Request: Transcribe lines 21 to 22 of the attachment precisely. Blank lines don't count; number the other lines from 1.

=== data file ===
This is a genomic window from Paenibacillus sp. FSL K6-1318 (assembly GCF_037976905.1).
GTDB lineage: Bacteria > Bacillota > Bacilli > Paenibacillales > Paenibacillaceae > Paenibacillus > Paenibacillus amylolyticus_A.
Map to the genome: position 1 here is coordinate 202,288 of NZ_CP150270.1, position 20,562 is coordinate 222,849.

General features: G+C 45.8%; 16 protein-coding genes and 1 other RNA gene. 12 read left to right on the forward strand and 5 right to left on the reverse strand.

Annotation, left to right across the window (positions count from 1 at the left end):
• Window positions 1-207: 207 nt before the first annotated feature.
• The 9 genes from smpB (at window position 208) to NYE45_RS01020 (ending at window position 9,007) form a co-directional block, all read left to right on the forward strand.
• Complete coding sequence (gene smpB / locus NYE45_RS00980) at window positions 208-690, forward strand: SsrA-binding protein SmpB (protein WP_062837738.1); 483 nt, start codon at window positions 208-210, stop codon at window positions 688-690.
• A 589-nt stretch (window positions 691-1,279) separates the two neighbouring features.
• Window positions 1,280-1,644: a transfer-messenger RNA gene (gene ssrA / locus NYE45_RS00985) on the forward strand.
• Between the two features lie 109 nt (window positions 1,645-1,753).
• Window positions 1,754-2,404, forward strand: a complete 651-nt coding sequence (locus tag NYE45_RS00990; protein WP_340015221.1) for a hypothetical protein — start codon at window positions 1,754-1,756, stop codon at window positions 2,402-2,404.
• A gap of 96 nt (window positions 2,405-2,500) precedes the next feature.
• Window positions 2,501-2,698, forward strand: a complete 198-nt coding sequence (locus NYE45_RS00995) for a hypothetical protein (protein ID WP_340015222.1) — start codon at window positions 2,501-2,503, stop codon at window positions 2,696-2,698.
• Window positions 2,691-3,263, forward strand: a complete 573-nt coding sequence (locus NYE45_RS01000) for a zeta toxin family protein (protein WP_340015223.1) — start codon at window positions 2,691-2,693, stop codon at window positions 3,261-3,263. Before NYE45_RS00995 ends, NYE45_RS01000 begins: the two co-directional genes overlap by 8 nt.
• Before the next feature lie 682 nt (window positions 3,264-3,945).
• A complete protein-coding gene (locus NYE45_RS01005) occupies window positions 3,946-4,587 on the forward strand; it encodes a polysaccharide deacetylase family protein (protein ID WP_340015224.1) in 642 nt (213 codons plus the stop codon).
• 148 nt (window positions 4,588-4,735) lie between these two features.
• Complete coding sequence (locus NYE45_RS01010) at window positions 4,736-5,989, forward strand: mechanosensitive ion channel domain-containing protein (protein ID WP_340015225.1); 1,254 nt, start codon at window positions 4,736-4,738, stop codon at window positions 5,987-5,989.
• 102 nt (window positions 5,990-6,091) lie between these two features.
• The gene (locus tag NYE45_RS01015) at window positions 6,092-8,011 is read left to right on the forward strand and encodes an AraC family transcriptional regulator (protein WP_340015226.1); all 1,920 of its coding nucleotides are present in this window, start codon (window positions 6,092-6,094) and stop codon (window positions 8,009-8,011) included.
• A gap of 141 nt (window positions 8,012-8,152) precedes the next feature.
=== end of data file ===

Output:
• The gene (locus tag NYE45_RS01015) at window positions 6,092-8,011 is read left to right on the forward strand and encodes an AraC family transcriptional regulator (protein WP_340015226.1); all 1,920 of its coding nucleotides are present in this window, start codon (window positions 6,092-6,094) and stop codon (window positions 8,009-8,011) included.
• A gap of 141 nt (window positions 8,012-8,152) precedes the next feature.